ANNIE’S STORY – PART ONE OF TWELVE
My husband was out-of-town, Annie was zonked out for the night, and I was too restless to fall asleep. Annie had been really sick for the last four months. I had developed insomnia because I spent my nights battling a nagging feeling that “something wasn’t right” with Annie.
I turned on Supernanny in order to veg out and calm my racing mind. Little did I know, that Supernanny episode would mark the last time I was able to take a deep breath for the next four years.
The episode was about a family who had a son with autism. They didn’t show many clips of the little boy. Instead, the importance of routines, schedules, and rewards/consequences were emphasized. At the end of the show, a warning flashed on the screen.
Autism is rising at alarming rate.
Early intervention is key.
The 3 main signs of autism are:
- Delays/deficits in communication
- Delays/deficits in social skills
- Repetitive behaviors or movements.
“Hmmm – Annie met all 3 of those criteria but she doesn’t have autism,” I thought to myself. I studied autism in college and Annie did not fit the definition I remembered.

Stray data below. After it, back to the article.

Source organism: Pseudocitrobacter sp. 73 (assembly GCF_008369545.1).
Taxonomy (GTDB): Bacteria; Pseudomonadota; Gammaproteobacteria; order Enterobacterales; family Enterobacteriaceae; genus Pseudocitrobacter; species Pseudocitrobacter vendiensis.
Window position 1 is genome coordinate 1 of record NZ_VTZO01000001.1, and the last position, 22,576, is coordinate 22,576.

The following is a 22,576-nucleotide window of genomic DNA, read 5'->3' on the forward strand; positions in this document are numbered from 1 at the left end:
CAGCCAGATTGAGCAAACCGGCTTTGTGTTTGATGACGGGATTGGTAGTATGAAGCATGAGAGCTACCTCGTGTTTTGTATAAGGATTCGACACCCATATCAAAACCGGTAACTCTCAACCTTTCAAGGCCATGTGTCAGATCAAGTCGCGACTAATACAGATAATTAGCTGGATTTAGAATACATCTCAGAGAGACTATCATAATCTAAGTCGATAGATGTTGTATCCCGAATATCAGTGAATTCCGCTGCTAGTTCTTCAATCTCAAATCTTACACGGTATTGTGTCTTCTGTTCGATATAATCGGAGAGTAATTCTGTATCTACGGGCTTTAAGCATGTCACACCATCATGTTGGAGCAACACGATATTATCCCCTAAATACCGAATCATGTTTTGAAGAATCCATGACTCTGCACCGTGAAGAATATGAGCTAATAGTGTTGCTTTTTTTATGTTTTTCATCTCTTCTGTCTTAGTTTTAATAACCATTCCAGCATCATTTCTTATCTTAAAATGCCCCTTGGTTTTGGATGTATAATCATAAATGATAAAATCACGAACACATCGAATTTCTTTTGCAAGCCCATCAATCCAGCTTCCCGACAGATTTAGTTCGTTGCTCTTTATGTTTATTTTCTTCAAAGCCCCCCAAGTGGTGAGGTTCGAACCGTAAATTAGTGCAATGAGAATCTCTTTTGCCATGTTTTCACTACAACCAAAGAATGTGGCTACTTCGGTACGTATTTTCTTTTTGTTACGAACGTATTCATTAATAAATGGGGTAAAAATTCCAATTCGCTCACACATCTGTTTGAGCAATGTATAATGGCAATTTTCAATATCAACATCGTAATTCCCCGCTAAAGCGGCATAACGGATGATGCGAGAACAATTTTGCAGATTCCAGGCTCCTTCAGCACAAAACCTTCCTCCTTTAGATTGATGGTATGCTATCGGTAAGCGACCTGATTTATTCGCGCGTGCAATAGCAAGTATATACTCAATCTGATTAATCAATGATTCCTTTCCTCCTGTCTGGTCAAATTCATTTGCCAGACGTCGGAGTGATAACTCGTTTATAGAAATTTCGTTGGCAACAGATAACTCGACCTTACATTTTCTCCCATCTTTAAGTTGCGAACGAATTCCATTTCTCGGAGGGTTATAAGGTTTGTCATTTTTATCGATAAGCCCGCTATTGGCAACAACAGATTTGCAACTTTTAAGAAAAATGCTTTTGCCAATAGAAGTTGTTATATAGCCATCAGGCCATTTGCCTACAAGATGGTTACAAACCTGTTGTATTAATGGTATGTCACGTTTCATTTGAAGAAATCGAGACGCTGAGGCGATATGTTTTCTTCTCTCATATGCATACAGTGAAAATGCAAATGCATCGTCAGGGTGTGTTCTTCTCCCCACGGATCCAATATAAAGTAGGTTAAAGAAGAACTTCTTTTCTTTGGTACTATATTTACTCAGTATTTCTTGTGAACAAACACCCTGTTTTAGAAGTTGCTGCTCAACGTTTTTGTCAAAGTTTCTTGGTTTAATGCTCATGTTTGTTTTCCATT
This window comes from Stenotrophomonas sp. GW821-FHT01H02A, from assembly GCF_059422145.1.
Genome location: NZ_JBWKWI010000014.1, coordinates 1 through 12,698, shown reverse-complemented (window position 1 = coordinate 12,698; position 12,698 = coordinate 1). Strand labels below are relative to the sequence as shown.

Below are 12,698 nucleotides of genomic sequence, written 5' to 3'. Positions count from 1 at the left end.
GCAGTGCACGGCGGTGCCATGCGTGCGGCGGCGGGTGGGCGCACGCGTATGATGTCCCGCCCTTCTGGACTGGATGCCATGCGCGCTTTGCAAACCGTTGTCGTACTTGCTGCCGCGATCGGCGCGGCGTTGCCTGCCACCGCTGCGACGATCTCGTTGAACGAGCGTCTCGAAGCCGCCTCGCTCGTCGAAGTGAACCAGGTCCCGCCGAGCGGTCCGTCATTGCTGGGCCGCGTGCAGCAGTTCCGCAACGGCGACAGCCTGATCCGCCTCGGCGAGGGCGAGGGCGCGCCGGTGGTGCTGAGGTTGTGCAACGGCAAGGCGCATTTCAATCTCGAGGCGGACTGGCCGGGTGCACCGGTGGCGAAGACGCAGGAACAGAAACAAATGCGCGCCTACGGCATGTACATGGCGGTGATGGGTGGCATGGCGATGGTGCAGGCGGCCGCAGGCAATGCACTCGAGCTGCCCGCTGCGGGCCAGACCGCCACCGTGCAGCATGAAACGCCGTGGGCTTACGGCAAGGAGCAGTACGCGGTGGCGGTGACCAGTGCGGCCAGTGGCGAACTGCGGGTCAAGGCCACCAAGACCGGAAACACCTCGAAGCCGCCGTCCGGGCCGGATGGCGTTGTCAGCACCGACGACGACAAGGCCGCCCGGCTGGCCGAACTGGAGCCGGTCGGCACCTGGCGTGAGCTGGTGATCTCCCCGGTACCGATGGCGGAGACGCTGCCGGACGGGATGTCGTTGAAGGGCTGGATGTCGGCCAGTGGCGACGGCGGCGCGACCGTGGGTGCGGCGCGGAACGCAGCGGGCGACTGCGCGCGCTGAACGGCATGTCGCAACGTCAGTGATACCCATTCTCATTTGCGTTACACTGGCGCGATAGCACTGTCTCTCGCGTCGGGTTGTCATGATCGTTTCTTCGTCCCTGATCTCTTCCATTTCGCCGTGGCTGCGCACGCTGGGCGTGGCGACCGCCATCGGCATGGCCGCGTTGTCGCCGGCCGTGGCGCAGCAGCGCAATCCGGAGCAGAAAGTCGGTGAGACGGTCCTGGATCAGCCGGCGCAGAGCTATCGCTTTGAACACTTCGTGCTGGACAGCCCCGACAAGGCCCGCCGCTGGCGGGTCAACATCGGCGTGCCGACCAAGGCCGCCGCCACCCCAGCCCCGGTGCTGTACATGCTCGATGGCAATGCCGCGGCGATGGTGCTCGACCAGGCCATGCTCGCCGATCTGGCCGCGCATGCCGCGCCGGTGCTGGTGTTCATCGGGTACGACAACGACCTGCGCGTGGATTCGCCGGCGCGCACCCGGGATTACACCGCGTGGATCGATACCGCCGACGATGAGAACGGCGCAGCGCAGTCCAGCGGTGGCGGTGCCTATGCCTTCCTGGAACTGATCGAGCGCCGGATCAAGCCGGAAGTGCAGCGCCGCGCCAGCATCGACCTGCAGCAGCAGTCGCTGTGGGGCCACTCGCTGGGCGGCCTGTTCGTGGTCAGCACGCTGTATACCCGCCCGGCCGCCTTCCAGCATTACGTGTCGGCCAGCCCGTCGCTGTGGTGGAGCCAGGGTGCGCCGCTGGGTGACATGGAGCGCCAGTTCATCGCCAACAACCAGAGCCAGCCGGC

But that voice in my head wouldn’t let me go to sleep. My computer was calling my name. I got up and googled the word autism. The more I read, the more I realized maybe I had stumbled on the reason for Annie’s recent and dramatic change in behavior and personality.
Was autism the reason she stopped speaking to us? Was autism the reason she could stack toys on her Chicken Elmo doll or take crayons in and out of the box for hours on end? Was autism the reason why she had changed from being the child in the center of the action at the playground to having a melt down at the mere suggestion of going to the park?
I had to know more. I took every autism quiz I could get my hands on. As I realized that Annie exhibited almost every symptom of autism, I’m pretty sure I had an “out-of-body experience.” All the blood drained to my feet. I felt like I floated out of my body and was watching a shell of my former self madly typing away on the computer.
It was now two in the morning and there was nobody I could call. Should I wake my husband and ruin his business trip? Should I scare my mom to death by calling in the middle of the night? I decided to suffer alone. It was the longest night of my life. I shed many, many tears. I knew this was the start of my new life. Nothing would ever be the same again.
For Part 2 of Annie’s Story: https://ventography.wordpress.com/2012/02/08/the-prequel/